Single leg exercises, such as single leg step ups with overhead kettlebell hold, may work better for a basketball player. This movement challenges the stability of the entire core and mimics being pushed from the side while jumping or running on the court (think driving to the basket).
For athletes and non-athletes alike, the side plank resembles the challenges placed on the torso muscles while performing simple activities of daily living, such as carrying grocery bags or removing a suitcase out from overhead compartment on an airplane.
[Related: 10 plank variations for a stronger core]
2. Kathy Ekdahl, CSCS
- Pallof press
Functional core training is about training the entire kinetic chain to move in a safe and effective way to improve and enhance the activities of daily life.
Training the core should always include exercises that improve core stability, which keeps the spine stable. This, in turn, makes controlling the center of gravity better, which leads to safer movement.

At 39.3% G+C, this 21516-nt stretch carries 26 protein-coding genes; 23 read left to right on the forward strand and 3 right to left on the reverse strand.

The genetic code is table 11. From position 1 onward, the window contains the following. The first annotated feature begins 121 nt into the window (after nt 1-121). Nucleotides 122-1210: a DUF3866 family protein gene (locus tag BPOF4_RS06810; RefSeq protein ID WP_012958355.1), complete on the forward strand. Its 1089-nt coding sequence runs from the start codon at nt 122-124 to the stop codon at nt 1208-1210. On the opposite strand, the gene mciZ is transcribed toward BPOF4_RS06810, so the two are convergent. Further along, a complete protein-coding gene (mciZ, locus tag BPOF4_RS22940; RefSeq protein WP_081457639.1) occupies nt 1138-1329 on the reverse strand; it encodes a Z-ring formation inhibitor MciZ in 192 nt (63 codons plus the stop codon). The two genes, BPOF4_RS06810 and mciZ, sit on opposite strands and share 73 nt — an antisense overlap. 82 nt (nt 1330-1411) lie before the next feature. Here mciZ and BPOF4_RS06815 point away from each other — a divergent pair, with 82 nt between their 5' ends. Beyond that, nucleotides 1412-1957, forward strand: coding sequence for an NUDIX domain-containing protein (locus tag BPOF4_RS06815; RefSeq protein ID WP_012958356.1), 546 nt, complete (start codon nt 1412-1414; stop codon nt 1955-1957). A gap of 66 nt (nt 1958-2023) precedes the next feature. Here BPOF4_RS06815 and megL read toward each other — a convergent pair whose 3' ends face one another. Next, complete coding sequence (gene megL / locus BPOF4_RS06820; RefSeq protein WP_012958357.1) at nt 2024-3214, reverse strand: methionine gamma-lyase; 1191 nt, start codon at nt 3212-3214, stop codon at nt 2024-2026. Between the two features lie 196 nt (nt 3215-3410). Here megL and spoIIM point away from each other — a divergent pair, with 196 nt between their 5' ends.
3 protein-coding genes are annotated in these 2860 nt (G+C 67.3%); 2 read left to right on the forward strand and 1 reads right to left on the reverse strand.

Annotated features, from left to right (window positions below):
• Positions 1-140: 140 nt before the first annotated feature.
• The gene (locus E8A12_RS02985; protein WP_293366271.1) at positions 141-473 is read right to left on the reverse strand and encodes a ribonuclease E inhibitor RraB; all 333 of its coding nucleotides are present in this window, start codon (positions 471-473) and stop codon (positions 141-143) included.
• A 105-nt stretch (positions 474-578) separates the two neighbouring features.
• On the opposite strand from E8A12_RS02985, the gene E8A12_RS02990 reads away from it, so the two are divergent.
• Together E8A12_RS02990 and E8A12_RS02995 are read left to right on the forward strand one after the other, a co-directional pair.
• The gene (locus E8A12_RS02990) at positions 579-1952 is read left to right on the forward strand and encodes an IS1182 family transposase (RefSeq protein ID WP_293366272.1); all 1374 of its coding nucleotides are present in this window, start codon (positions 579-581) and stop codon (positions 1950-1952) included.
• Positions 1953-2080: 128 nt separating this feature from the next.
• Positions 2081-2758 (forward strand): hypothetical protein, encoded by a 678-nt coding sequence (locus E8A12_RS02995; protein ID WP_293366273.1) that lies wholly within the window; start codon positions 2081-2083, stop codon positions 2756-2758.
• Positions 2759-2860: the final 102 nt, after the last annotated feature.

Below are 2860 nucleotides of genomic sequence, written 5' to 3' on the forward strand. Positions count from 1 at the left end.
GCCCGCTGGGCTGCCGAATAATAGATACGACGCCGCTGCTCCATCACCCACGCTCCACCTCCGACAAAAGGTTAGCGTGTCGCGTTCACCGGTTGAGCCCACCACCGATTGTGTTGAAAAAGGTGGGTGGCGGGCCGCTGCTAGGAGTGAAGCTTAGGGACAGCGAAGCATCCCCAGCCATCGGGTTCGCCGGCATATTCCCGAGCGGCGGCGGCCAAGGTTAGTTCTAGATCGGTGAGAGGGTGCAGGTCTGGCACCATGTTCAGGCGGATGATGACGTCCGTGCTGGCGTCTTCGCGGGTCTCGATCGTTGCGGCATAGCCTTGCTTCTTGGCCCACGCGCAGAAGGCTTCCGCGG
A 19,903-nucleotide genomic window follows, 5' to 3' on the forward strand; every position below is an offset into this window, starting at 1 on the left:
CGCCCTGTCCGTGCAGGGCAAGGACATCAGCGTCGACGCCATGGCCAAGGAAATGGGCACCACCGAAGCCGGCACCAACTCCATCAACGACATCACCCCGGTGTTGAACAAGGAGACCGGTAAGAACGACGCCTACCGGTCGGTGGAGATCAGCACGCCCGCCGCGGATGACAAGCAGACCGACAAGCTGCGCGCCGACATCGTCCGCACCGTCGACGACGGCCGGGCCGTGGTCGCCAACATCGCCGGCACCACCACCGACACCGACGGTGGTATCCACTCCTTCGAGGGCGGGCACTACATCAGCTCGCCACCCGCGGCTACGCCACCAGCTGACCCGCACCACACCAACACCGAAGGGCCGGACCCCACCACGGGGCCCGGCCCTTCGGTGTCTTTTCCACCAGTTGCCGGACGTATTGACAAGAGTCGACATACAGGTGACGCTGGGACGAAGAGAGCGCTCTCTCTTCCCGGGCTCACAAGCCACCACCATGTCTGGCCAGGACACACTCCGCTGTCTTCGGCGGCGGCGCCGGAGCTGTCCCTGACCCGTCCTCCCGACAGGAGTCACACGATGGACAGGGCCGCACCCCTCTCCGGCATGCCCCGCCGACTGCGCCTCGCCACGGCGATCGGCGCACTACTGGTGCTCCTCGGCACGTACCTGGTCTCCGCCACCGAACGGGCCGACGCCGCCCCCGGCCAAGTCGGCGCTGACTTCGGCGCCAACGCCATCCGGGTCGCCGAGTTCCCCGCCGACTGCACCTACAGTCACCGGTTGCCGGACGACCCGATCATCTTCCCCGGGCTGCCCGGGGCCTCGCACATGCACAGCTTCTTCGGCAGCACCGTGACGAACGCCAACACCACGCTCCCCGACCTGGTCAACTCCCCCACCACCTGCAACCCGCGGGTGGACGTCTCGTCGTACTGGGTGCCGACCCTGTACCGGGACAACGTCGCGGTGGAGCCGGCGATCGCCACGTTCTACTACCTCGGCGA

I’m a big fan of the Pallof press. Standing anterior core exercises create a feeling of “bracing” and tension in the abdominals; a big help when lifting heavy objects.
Standing Pallof Press Cues
- Choose a resistance level on par with your baseline core strength. (A wider stance is easier than a split stance, standing is easier than half or full kneeling)
- Hold the cable/handle/tube close to your body, then press your arms out straight.
- Keep your arms centered on your body, around sternum height. (Be aware of leaning or rotating of your body. Watching your form in a mirror can be helpful to maintain a centered position.)
- Keep the weight low initially. When your arms are fully extended (lever increase), the exercise difficulty increases.
- You should feel this in the anterior core and waistline, but not the lower back. If you feel it in the low back, decrease weight or back off.
3. Dr. Bo Babenko, Physical Therapist
- Crocodile breathing
- Overhead carries
- Hanging exercises
The terms “functional” and “core” are two of the most misunderstood and overused in the fitness industry.